The pre-64 Winchester model 70 would be my first choice for a classic style hunting rifle.  However, they are hard to find and are pretty expensive when you do.  A good replacement for them would be the new classic style Winchester 70 action.  They are very similar to the pre-64 action.

The Remington 700 is my first choice of varmint and hunting rifle actions.  I don’t hunt with a classic style hunting rifle and, as of now, hunt with Remington 700’s chambered for the 7mm STW and 7mm –300 WSM.  Both of these rifles are built on trued Remingtons and are made with McMillan stocks and custom made stainless barrels.  Both rifles have been black Teflon coated to be non glare hunting rifles.  They are pretty distant from the classic style hunting rifle with the fancy walnut stocks and high polish blue jobs.  The Remington 700 can be likened to the hot rodder’s small block chevy.  There are more stocks, more triggers and other aftermarket parts available for the 700 than practically any other rifle action.

It depends pretty much on the purpose that you will be using your rifle.  Its pretty hard to beat a good custom action as the basis for a long range varmint rifle or for a competition rifle.  The custom actions are pretty expensive, but they will do a good job in their place.  Whether you choose a custom action or a trued factory action depends to a large part on your budget and on your needs.  When you pay to have a 700 action trued, depending upon what all you have done to the action such as bushing the firing pin, fixing extraction camming issues, sako extractor installs, action truing, external bolt stops,etc, you are approaching the cost of some of the many custom 700 clone actions (Defiance Tenacity, Borden Alpine or Timberline, Zermatt Origin, etc.).  After doing all the work on a 700 to make it equivalent to a good custom clone action, if you decide to sell it, you never recover the cost that you put into all the work on a 700. Whereas, you will get your cost back on the custom clone actions.   The benchrest custom actions are typically built to very tight tolerances with a bolt fit as close as .001″ or less.  This can cause problems when used in a dirty hunting environment.  The custom clone actions are not built to as tight of tolerances as those made for benchrest competition.  The last thing you want is to not be able to operate the bolt because of dirt in the raceways.  In benchrest competition, this isn’t a problem as the rifles are typically cleaned after every match.  Its pretty hard to clean a rifle when you’re hunting at 10,000 ft elevation.

I have a very detailed explanation of the method that I use to chamber a rifle barrel listed under “Articles” on my web site.  To make it short, I chamber most barrels in the headstock with the barrel indicated at both ends of the headstock.  Then, I drill and bore out most of the chamber and finish the chamber with the finish reamer.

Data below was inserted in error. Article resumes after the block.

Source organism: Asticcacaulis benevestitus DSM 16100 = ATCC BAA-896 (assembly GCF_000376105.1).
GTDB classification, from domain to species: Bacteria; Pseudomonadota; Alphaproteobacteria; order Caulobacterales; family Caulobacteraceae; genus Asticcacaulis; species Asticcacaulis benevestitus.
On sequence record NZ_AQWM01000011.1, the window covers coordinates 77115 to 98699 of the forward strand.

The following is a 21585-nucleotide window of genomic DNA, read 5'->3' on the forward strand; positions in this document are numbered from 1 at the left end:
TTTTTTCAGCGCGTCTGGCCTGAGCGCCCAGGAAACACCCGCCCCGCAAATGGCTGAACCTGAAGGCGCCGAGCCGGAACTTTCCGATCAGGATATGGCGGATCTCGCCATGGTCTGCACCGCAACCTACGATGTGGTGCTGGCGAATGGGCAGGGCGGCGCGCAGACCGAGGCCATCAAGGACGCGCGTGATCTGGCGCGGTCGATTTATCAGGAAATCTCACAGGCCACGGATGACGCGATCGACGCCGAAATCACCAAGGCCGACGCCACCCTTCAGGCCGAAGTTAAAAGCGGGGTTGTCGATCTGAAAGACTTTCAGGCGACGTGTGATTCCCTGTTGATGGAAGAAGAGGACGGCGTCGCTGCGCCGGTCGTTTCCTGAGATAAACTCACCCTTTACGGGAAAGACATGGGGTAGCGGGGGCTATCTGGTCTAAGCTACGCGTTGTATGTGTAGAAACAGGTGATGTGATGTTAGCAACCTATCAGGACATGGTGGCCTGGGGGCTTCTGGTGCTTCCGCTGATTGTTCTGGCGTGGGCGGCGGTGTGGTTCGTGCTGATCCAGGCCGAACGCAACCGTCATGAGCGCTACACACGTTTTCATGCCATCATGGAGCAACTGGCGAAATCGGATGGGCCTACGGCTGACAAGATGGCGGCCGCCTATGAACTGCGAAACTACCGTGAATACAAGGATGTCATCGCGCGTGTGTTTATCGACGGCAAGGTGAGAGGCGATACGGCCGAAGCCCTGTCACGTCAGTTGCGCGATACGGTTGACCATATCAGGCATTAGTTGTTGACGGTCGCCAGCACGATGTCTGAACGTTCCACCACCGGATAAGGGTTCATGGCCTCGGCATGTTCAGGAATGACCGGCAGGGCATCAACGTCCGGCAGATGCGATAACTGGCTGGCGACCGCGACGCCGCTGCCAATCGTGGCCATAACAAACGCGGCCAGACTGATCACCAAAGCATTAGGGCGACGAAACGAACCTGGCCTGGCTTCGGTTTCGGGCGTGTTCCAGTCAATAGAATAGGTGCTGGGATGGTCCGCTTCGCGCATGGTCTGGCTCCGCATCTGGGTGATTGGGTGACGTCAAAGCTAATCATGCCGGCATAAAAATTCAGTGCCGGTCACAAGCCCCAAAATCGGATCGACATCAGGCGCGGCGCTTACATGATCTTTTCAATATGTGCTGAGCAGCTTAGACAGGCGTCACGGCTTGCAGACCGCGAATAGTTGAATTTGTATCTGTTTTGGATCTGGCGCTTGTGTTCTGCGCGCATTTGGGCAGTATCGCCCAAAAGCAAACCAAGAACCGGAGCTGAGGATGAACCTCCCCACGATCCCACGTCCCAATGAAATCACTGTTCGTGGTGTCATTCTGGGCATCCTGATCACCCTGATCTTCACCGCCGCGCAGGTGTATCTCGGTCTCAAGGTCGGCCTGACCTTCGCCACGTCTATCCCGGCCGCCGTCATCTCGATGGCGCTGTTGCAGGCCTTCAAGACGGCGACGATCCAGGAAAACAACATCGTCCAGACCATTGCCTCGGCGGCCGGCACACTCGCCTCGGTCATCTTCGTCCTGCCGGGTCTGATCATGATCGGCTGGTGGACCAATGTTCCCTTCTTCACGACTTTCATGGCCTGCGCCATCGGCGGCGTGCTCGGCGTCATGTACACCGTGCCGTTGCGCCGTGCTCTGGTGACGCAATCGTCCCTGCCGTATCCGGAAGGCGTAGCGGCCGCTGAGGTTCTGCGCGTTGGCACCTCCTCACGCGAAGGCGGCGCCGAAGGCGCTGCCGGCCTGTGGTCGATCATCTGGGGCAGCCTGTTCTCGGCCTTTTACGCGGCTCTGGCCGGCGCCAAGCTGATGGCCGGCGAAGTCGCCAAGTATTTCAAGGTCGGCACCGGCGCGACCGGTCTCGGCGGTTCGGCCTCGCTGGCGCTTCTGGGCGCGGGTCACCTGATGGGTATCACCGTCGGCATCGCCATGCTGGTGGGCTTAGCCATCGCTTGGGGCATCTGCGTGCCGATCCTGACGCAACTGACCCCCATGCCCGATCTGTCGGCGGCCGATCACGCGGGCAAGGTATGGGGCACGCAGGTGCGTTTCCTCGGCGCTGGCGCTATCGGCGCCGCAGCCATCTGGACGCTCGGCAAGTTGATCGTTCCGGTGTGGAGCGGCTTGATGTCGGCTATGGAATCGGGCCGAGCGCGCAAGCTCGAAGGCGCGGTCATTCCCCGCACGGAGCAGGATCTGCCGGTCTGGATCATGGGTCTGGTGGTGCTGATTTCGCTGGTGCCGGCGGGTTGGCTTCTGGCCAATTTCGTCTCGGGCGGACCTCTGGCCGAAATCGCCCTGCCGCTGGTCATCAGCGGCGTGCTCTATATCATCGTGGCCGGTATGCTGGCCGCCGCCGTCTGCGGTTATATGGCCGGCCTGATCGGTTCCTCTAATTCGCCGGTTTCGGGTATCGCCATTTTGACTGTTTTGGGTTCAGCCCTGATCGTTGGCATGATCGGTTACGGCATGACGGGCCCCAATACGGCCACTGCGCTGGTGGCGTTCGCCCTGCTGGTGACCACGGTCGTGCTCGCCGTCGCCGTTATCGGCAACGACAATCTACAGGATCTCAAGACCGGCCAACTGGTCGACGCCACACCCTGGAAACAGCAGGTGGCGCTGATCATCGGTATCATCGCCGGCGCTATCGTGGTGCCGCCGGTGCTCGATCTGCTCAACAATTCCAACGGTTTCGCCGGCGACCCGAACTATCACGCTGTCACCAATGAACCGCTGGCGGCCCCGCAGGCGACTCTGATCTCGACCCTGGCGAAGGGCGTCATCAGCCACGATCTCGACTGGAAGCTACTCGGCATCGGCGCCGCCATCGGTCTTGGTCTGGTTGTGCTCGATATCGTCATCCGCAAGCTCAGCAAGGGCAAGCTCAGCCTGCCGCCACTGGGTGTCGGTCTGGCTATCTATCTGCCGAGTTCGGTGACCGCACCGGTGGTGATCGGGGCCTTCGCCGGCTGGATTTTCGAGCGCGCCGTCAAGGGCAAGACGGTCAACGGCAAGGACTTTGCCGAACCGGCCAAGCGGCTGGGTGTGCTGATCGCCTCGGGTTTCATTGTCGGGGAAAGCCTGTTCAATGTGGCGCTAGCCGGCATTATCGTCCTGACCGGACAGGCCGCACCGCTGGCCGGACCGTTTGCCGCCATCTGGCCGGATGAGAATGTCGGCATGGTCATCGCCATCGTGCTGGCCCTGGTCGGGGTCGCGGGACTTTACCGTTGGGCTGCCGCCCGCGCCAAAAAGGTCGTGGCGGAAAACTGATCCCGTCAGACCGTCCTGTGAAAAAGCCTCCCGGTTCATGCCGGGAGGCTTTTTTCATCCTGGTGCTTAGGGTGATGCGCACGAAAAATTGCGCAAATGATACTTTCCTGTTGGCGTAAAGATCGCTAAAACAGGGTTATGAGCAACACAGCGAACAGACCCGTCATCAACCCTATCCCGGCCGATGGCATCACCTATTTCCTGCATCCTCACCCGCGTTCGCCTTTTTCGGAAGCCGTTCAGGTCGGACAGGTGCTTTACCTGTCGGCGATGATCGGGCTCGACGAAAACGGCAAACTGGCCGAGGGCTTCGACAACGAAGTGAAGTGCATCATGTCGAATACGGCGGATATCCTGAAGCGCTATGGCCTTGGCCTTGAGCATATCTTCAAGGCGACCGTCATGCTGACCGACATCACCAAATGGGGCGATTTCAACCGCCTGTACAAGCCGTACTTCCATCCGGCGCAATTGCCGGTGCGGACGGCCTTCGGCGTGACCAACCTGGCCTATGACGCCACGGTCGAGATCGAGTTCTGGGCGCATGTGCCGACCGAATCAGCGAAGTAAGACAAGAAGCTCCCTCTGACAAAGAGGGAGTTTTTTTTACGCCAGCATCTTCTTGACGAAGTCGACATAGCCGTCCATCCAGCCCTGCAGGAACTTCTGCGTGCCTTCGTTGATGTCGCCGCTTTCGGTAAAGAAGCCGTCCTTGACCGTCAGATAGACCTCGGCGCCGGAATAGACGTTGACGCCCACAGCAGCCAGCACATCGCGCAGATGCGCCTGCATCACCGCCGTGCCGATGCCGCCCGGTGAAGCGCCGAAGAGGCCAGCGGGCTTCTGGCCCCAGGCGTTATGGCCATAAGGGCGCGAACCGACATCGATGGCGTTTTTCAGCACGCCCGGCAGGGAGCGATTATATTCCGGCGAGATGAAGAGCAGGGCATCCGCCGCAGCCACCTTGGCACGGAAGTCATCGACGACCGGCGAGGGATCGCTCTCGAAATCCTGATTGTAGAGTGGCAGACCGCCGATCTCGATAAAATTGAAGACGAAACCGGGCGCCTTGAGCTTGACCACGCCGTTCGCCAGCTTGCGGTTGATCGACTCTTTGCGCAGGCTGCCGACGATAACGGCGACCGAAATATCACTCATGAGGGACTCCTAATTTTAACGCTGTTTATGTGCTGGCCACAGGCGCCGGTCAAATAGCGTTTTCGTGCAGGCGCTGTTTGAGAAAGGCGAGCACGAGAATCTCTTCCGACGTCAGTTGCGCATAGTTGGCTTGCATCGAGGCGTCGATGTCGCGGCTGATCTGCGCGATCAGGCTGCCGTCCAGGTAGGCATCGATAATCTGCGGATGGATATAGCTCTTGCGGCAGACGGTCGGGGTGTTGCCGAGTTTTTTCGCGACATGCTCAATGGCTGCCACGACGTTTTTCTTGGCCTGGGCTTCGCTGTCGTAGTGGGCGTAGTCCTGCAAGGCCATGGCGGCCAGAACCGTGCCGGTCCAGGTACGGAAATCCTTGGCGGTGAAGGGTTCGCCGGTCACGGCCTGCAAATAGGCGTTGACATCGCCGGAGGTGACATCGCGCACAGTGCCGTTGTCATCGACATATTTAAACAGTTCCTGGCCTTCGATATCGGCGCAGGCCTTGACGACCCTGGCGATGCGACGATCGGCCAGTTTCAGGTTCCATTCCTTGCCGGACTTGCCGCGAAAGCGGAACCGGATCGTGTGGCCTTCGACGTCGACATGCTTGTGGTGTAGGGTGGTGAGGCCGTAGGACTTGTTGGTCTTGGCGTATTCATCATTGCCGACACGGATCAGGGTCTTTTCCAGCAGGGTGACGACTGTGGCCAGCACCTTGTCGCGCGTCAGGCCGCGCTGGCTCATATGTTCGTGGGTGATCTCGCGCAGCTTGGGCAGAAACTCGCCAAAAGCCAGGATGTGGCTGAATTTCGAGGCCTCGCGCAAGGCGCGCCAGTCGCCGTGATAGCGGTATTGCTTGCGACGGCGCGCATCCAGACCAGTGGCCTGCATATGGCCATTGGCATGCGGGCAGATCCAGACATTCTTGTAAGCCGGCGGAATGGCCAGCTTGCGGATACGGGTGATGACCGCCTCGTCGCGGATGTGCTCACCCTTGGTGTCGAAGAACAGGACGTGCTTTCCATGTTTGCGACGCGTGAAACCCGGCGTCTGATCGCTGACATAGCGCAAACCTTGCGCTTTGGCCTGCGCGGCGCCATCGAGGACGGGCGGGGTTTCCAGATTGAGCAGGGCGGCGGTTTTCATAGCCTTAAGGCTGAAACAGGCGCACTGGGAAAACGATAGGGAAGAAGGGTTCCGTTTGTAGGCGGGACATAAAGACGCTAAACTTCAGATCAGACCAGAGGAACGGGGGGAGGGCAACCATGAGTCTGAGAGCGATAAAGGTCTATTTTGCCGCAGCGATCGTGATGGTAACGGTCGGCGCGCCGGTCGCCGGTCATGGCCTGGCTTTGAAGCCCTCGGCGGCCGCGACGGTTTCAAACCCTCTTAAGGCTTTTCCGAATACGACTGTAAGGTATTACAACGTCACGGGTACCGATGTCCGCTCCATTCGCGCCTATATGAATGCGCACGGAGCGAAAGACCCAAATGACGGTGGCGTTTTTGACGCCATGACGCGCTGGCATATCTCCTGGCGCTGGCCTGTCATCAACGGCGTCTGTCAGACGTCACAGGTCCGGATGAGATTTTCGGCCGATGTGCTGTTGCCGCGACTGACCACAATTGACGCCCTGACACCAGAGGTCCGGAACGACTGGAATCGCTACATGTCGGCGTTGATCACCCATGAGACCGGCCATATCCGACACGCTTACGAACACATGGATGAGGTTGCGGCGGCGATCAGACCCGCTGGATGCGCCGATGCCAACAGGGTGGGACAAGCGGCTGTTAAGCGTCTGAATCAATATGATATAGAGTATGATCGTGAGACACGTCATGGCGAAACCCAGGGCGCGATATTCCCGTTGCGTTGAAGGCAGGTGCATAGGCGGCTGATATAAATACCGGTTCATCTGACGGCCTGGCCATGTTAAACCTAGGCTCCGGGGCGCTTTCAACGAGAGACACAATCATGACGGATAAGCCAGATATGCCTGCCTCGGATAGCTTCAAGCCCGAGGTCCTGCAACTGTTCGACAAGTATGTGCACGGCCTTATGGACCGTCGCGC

It’s pretty hard to say for sure, but probably no more than a .1 or .2″ in group size depending upon caliber and the uniformity of the brass that you are using.

It all depends upon how you will be using your rifle.  For benchrest competition, that tenth of an inch gain may be all that it would take to have a winning rifle or a losing rifle.  For most varmint hunting, the tenth of an inch won’t make any difference except at extreme ranges.  A tight-necked chamber does require that you neck turn your brass to fit in the chamber.  This will mean more work before you can do your loading.  You won’t be able to use factory- loaded ammunition in a tight necked chamber. Also, if you are going to load large quantities of ammunition, you may not want to use a tight chamber.  Most benchrest rifles will use 20 rounds of brass for the life of the barrel unless you push the velocity to maximum levels.

The main barrels that I use are Bartlein, Brux, Hart, Krieger, Lilja and Shilen.  I used them all on my own personal benchrest  and hunting rifles and have no preference of one over the other.  They are all good, top grade barrel makers and make excellent barrels. For the most part, I use more barrels from the companies where I personally know the people who work and own the barrel manufacturer.

I’ve had good experience with these makers and see no reason to use other makes of barrels.  There are lots of barrel makers out there.  There are too many makers to try them all. I do try some other barrel makers and presently have a North Manufacturing Broughton barrel on one of my benchrest rifles.